Epigenetic Alterations by DNA Methylation in House Dust Mite-Induced Airway Hyperresponsiveness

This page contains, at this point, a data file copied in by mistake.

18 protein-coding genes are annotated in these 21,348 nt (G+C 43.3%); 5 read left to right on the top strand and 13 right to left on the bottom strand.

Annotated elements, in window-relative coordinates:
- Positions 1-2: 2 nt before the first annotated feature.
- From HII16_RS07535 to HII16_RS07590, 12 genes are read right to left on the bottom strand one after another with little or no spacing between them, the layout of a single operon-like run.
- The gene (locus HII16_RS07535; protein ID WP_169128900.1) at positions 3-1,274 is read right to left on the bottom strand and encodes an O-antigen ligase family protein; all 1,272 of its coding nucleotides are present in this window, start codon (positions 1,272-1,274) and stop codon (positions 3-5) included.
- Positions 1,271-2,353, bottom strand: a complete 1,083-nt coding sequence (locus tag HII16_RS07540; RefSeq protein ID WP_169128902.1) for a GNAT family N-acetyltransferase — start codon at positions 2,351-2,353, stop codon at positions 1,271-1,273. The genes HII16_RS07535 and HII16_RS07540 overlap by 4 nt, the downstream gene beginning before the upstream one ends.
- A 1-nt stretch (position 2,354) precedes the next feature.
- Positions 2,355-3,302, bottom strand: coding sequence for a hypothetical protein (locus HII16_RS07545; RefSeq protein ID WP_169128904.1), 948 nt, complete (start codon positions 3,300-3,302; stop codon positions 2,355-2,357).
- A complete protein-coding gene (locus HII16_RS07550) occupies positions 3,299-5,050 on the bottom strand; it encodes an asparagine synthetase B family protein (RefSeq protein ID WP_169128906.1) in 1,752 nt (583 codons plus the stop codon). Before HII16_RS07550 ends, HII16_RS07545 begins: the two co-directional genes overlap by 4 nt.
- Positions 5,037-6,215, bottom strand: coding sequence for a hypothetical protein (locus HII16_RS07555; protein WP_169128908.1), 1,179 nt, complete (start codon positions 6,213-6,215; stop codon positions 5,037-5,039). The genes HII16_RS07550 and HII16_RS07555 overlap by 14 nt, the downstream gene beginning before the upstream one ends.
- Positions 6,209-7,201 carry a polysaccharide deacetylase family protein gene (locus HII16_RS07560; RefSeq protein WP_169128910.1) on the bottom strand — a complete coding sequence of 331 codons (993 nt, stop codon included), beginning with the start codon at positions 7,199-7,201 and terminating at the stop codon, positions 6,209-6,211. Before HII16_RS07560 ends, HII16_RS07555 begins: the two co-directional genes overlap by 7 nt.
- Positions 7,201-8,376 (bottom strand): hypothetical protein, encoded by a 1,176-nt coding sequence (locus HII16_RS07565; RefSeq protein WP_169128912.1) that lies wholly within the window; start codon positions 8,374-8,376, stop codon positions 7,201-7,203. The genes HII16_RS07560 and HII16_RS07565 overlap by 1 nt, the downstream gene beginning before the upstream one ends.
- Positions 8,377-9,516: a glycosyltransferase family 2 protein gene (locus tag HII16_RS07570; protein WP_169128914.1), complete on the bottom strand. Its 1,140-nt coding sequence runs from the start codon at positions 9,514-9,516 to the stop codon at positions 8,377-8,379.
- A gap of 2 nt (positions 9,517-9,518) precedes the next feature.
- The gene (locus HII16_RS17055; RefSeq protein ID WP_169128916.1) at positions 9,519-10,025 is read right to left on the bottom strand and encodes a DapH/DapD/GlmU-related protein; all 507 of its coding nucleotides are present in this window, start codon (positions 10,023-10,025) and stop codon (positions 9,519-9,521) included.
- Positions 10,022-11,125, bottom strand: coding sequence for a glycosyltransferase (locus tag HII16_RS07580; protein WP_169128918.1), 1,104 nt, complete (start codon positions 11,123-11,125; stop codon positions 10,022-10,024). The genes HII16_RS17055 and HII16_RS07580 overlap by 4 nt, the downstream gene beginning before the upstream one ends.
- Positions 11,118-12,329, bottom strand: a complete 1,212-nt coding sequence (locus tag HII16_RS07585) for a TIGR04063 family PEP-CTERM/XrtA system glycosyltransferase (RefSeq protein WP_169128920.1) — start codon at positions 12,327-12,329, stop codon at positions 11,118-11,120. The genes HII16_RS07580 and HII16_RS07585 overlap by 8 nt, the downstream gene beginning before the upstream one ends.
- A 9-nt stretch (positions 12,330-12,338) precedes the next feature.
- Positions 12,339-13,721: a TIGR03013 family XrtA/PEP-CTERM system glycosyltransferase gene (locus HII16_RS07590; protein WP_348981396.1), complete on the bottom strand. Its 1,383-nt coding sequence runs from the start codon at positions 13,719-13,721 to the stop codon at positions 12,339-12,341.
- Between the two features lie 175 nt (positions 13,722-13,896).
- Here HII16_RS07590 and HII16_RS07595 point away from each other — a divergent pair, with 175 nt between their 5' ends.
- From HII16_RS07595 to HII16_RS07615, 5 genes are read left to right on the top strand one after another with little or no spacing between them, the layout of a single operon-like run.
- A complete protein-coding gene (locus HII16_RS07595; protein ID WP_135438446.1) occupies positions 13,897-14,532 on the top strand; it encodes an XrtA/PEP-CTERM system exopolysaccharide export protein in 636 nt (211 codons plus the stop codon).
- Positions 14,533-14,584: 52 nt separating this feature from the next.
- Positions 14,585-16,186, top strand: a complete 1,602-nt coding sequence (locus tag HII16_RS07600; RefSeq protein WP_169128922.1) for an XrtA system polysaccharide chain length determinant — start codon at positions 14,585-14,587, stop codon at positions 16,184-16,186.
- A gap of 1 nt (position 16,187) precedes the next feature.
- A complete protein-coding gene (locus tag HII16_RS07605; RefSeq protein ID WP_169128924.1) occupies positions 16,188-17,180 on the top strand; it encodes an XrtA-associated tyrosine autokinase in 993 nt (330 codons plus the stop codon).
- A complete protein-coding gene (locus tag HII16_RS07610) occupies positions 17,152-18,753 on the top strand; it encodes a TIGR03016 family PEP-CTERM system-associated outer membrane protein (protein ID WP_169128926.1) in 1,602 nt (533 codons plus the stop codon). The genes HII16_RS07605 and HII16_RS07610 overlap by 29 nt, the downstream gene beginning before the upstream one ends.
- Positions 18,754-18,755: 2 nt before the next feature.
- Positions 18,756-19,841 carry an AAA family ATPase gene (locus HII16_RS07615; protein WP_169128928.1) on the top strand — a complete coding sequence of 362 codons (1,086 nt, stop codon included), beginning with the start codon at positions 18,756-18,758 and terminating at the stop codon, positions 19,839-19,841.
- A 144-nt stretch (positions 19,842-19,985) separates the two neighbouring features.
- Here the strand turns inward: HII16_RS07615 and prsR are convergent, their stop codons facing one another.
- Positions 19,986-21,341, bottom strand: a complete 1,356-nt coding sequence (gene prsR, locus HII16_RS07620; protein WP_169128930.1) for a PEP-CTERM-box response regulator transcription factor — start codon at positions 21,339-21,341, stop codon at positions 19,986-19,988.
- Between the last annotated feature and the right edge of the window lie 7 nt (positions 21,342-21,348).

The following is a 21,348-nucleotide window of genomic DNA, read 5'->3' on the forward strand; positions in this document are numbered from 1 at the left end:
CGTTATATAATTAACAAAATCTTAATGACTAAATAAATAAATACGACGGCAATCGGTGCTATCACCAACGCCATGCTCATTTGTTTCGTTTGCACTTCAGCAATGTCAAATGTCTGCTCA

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Asthma is one of the most prevalent chronic lung diseases, affecting 235 million individuals around the world, with its related morbidity and mortality increasing steadily over the last 20 years. Exposure to the environmental allergen, house dust mite (HDM), results in airway inflammation with a variable degree of airway obstruction. Although there has been much experimental work in the past using HDM challenge models to understand mechanistic details in allergic inflammation and airway hyperresponsiveness (AHR), there has been no study on reprogramming of lung or airways mediated through epigenetic mechanisms in response to an acute HDM exposure. Male mice, 6 weeks of age, were administrated HDM extracts or saline at Days 1, 14, and 21. Exposure of mice to HDM extracts caused significant airway inflammation and increased AHR. These HDM-challenged mice also exhibited a change in global DNA methylation as compared with saline-exposed (control) mice. Next, by employing methylation-sensitive restriction fingerprinting, we identified a set of genes, showing aberrant methylation status, associated with the HDM-induced AHR. These candidate genes are known to be involved in cAMP signaling (pde4 d), Akt-signaling (akt1 s1), ion transport (tm6 sf1, pom121l2, andslc8a3), and fatty acid metabolism (acsl3).Slc8a3andacsl3were down-regulated, whereaspde4 d, akt1 s1, tm6 sf1, andpom121l2were up-regulated in the mice exposed to HDM. Hence, our results suggest that HDM exposure induces a series of aberrant methylated genes that are potentially important for the development of allergic AHR.

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